Summary: Exposition of Psalm 2 regarding the rebellious heart of men against God and His Christ
Text: Psalm 2:1-12, Title: Ragin’ Nations, Date/Place: NRBC, 11/23/08, AM
A. Opening illustration: We want, in fact, not so much a Father in heaven as a grandfather in heaven--a senile benevolence who, as they say, "liked to see young people enjoying themselves" and whose plan for the universe was simply that it might be truly said at the end of each day, "a good time was had by all."
B. Background to passage: some indications are that Psalm 2 was actually a continuation of Psalm 1. If so it is the response of the divine to the global choosing of the path of the wicked. At any rate the psalm describes the relationship between the bulk of humanity and the God rules over the all.
C. Main thought: we will see four sections of the text that set forth different aspects of the divine reality.
A. Human self-determination (v. 1-3)
1. The picture in these three verses is of many kings and leaders of nations coming together in a concerted effort to buck the rulership of God and His Messiah. They want to break off the rule of God that is over them. This is the core sin of all humanity and all humans. They do not want to be told what to do. No one likes submission, self-denial, or Lordship. People desire to have the final say in what they do. In fact, the most supreme offense in our nation, and maybe our world is a violation of civil rights.
2. John 15:23, Rom 1:30,
3. Illustration: tell about Kaitlann the other night telling Mackenzie over and over what was about to happen to her, then Mackenzie said that “God is the boss.” Eamon De Valera was an Irish statesman who served three times as prime minister of Ireland and subsequently as her president. After the Easter rebellion of 1916, De Valera was sentenced to penal servitude. While traveling to prison, he took out his pipe and was about to light it when he stopped suddenly and said, “I will not let them deprive me of this pleasure in jail!” He immediately threw away the pipe and from that day on he never smoked again. According to sociologist Robert Bellah, 81 percent of the American people also say they agree that “an individual should arrive at his or her own religious belief independent of any church or synagogue.” Thus the key to the paradox is the fact that those who claim to be Christians are arriving at faith on their own terms, In the summer of 1986, two ships collided in the Black Sea off the coast of Russia. Hundreds of passengers died as they were hurled into the icy waters below. News of the disaster was further darkened when an investigation revealed the cause of the accident. It wasn’t a technology problem like radar malfunction—or even thick fog. The cause was human stubbornness. Each captain was aware of the other ship’s presence nearby. Both could have steered clear, but according to news reports, neither captain wanted to give way to the other. Each was too proud to yield. By the time they came to their senses, it was too late.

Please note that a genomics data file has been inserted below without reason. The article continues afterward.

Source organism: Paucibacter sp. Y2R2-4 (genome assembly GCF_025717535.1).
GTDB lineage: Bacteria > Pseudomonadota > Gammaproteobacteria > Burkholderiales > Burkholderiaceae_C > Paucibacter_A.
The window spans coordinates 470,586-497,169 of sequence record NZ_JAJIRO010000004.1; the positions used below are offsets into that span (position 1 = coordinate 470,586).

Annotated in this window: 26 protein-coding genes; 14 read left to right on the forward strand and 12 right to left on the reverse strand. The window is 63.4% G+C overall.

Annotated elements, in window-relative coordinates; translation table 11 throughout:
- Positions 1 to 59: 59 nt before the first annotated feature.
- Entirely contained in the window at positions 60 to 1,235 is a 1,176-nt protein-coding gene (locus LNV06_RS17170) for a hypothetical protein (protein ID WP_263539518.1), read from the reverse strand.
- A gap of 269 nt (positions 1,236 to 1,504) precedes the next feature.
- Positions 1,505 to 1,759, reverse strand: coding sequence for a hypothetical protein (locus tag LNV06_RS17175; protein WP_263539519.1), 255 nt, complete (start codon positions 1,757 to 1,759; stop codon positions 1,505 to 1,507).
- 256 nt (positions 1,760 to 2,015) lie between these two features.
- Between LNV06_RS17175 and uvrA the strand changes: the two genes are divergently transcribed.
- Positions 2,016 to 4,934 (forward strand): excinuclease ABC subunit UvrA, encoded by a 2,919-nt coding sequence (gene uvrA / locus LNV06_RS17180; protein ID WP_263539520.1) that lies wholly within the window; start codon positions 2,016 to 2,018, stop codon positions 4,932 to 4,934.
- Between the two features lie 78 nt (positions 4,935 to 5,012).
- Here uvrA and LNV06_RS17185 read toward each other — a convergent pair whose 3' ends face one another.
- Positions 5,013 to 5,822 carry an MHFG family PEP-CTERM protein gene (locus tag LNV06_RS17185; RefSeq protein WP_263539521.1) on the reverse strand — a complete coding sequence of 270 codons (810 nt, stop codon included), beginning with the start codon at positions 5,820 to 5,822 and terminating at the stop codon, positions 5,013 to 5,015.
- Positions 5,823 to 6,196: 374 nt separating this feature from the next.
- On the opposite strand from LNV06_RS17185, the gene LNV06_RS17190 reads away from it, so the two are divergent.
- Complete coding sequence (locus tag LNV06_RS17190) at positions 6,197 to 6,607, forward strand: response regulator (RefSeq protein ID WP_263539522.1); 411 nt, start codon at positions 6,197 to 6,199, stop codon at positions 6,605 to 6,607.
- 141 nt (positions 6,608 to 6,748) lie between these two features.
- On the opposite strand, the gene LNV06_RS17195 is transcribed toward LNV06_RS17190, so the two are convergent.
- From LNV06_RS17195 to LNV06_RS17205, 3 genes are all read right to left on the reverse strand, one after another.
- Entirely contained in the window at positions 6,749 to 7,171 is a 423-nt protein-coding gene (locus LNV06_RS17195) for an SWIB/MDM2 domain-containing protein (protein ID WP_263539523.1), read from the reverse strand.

4. Most of us relish our own autonomy. We like being the boss. We do not like to be forced to do anything. First, we must realize that to be forced to do something is not the worse thing in the world. Any time you rebel against authority you are rebelling against God. Any time that we say, “I know what the bible says, but…” we are taking up arms against God and His Christ. It is at the very core of our being to rebel against God. Our hearts are not unlike the hearts of these earthly kings. We hate God, we hate His rules, His standards, His word, His church, and His saints. And sometimes we don’t even inquire of His will. This is a reason that good strong preaching and good strong leadership is usually rejected. We also see many national and international leaders to shake their fists in God’s face and dare Him to act.
B. Divine laughter and scorn (v. 4-6)
1. In the next three verses God responds to the nations attempts to break the cords of God’s authority. This is the only time in scripture that God is said to laugh. But this is not a good laugh. He scoffs, or chides the people to their faces with ridicule. He is angry, intimidating, and displeased. And speaks to these puny little creatures about His King that He has set up in His city.
2. Ps 46:6, Deut 7:10, Ps 115:3, 135:6,
3. Illustration: “Of thirty Roman emperors, governors of provinces and others in high office, who distinguished themselves by their zeal and bitterness in persecuting the early Christians, one became speedily deranged after some atrocious cruelty, one was slain by his own son, one became blind, the eyes of one started out of his head, one was drowned, one was strangled, one died in a miserable captivity, one fell dead in a manner that will not bear recital, one died of so loathsome a disease that several of his physicians were put to death because they could not abide the stench that filled his room, two committed suicide, a third attempted it but had to call for help to finish the work, five were assassinated by their own people or servants, five others died the most miserable and excruciating deaths, several of them having an untold complication of diseases, and eight were killed in battles, or after being taken prisoners. Among these was Julian the Apostate. In the days of his prosperity he is said to have pointed his dagger to heaven, defying the Son of God whom he commonly called the Galilean. But when he was wounded in battle, he saw that all was over with him, and he gathered up his clotted blood and threw it into the air, exclaiming, thou has conquered, O thou Galilean.” –Spurgeon, “This is what human attempts to throw off the rule of God deserve.” –Boice,